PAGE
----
Black Dirt Region

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Black dirt field near the village of Florida

The Black Dirt Region is located in southern Orange County, New York, United States and northern Sussex County, New Jersey. It is mostly located in the western section of the Town of Warwick, centered on the hamlet of Pine Island. Some sections spill over into adjacent portions of the towns of Chester, Goshen and Wawayanda in New York and parts of Wantage and Vernon, New Jersey. Before the region was drained in the early nineteenth century through drainage culverts and the construction of the Delaware and Hudson Canal, it was a densely-vegetated marsh known as the "Drowned Lands of the Wallkill"

The Black Dirt Region takes its name from the dark, extremely fertile soil left over from an ancient glacial lake bottom augmented by decades of past flooding of the Wallkill River. The 26,000 acres (10,400 ha) of muck left over is the largest concentration of such soil in the United States outside the Florida Everglades.[1]

The Black Dirt Region, viewed looking south from a hill in the Town of Goshen.

Geography[edit]

The area mostly consists of flat flood plain. The few areas that rise above the valley floor are known as "islands", since they often were in times of heavy flooding. New Jersey's Pochuck Mountain looms just to the south of the region, and the ridge continues into the region as a small upland area called Pochuck Neck; there are two smaller hills within it known as Mounts Adam and Eve, rising to 900 and 1,060 feet (274 and 323 m) respectively. The area is also very noticeable on satellite imagery by the color differential from its surroundings.[2]

History[edit]

Farmers generally avoided the area in the early years of settlement, because the soil, although rich, was frequently flooded and poorly drained. Instead, the land was used for pasturage, though sudden storms would often drown the stock. Starting in 1804, talks began about the best way to drain the swampland. First, an attempt was made to clear the natural obstacles, but that proved too expensive. Instead, a drainage canal was constructed by General George D. Wickham through his property in 1835. (The former course is now a creek meandering parallel). Immigrants from Eastern Europe, particularly Poles and Volga Germans, had worked similar soils, known as "chernozem", in their native countries and began farming the former swampland. In the mid-19th century they won a series of conflicts with downstream millers later dubbed "the Muskrat and Beaver Wars", giving them the right to prevent a dam from being built on the drainage channel [3]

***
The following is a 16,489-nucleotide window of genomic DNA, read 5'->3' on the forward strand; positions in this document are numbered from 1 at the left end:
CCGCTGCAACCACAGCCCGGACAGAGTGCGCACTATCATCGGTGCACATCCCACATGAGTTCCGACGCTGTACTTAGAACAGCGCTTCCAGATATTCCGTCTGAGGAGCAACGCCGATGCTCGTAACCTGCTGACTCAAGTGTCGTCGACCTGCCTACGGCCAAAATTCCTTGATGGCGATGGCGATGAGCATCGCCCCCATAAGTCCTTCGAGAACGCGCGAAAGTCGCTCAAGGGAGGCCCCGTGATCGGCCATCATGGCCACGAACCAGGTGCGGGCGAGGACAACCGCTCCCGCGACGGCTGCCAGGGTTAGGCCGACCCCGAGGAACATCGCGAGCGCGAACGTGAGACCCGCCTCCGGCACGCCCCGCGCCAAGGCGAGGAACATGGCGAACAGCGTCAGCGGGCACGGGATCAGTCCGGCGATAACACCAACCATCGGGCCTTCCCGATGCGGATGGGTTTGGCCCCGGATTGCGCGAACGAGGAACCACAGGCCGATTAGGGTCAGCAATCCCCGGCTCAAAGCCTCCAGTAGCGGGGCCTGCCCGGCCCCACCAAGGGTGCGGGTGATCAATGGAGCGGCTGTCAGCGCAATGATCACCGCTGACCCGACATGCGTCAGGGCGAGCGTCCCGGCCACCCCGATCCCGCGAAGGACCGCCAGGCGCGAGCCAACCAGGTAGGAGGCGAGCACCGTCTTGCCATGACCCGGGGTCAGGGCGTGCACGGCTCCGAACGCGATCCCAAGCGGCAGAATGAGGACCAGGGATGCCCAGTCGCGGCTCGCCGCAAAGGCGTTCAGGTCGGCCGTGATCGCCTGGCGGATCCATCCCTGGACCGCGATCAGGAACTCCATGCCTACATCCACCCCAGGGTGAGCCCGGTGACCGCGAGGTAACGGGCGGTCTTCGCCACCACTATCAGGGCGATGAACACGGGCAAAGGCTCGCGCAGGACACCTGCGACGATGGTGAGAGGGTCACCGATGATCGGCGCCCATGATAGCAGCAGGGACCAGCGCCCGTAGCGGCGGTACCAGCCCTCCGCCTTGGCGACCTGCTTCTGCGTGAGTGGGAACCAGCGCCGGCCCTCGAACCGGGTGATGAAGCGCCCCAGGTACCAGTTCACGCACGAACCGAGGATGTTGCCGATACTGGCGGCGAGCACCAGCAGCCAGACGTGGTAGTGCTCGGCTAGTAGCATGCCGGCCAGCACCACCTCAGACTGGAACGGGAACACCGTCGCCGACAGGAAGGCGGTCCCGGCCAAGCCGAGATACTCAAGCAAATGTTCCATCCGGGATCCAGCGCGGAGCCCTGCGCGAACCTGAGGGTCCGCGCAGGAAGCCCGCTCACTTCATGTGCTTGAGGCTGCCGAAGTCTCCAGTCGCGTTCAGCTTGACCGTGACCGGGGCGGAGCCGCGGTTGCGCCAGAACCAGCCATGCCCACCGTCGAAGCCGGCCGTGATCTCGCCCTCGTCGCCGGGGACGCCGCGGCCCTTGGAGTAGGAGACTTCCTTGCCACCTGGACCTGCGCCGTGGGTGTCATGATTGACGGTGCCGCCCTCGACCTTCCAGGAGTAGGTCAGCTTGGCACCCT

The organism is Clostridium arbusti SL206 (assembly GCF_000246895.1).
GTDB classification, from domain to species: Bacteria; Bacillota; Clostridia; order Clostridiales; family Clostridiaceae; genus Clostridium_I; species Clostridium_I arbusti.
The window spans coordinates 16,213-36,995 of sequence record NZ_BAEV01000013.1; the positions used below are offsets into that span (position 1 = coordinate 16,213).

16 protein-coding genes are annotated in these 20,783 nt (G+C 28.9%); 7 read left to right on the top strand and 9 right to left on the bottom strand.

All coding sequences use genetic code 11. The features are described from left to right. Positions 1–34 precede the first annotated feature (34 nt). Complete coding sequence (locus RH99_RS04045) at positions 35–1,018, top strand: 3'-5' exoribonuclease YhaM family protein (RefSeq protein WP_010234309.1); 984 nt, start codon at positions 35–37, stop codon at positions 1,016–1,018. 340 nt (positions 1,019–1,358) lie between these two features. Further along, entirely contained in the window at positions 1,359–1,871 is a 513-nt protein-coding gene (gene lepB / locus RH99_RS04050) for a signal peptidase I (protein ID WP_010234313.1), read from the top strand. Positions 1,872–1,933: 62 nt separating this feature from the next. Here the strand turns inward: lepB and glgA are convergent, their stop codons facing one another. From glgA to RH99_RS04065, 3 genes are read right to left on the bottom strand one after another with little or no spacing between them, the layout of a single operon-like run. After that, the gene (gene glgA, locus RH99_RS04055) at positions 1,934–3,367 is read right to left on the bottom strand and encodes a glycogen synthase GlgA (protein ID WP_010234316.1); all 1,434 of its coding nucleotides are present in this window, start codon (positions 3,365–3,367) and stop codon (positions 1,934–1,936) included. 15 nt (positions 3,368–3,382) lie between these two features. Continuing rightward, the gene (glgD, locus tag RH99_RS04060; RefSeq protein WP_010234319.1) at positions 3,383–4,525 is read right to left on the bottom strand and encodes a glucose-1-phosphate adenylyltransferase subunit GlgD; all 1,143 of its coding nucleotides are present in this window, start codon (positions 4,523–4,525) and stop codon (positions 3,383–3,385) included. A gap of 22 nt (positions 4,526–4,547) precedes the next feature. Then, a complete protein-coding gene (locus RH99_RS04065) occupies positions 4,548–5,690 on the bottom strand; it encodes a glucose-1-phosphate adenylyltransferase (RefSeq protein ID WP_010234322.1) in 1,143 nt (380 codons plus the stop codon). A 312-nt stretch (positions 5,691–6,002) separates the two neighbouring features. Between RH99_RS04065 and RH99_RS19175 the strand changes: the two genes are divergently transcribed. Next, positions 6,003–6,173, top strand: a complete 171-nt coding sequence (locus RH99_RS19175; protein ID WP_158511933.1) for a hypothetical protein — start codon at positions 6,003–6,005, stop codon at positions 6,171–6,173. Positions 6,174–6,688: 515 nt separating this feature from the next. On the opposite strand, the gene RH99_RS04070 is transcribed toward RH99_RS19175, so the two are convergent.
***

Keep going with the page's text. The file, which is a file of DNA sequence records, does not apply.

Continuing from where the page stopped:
They eventually began growing the pungent, highly prized black-dirt onion on the land, taking advantage of the relative proximity of New York City as a market. By the late 20th century the region was producing an average of 30,000 pounds of onion per acre (4,800 kg/ha) Today, due to changing popular tastes in onions and different economic realities, that staple is not as profitable as it was, and farmers in the region have been diversifying their crops to include lettuce, radish, potatoes, tomatoes, carrots, and, increasingly, sod. Development of the farmland is considered unlikely since the soil is very poor for building.[1]

Cheetah Haysom's 2015 book Pride and Produce (released in December 2015) is the story of a well-known but poorly understood food producing region of North America. These so-called Drowned Lands hold the largest accumulation of the richest soil in the USA. One and a quarter the size of Manhattan island with over 26,000 acres it boasts of some of the most fertile farmland in North America. It also offers a history of human and natural diversity of the area. The book provides an introduction to the region's organically-rich black dirt, its hydrology, its flora and fauna, its bountiful crops and the poor immigrants from eastern Europe who within two generations transformed this tangled wetland into one of America’s most productive agricultural food sheds, feeding millions of metropolitan consumers while achieving prosperity and a good life for their families. Agricultural empires were made and unmade in an environment of extended-family dynastic rivalries and marital attachments. Haysom dispassionately captures the fascinating dynamics of this. We see interesting personalities emerging in the book and the responses of surrounding communities to their trials and tribulations. In this study we discover that the problems facing these indomitable yet vulnerable Hudson River valley farming families are problems that are nationwide and with national consequences. This book is an urgent and alarming wake-up call for Americans to better appreciate and understand where their food comes from, how is it produced, who produces and markets it and its culinary and nutritional value.

See also[edit]

References[edit]

  1. ^ a b Gordon, John Steele (December 1990). "Sowing the American Dream". American Heritage 41 (8). Retrieved 2007-08-26. Orange County, with a total of twenty-six thousand acres, had more of it in one spot than any place else in the United States except the Florida Everglades. 
  2. ^ http://www.wikimapia.org/#lat=41.340828&lon=-74.4273769&z=12&l=0&m=b
  3. ^ Snell, James (1881). History of Sussex and Warren County, New Jersey. Retrieved 2007-08-26. .

External links[edit]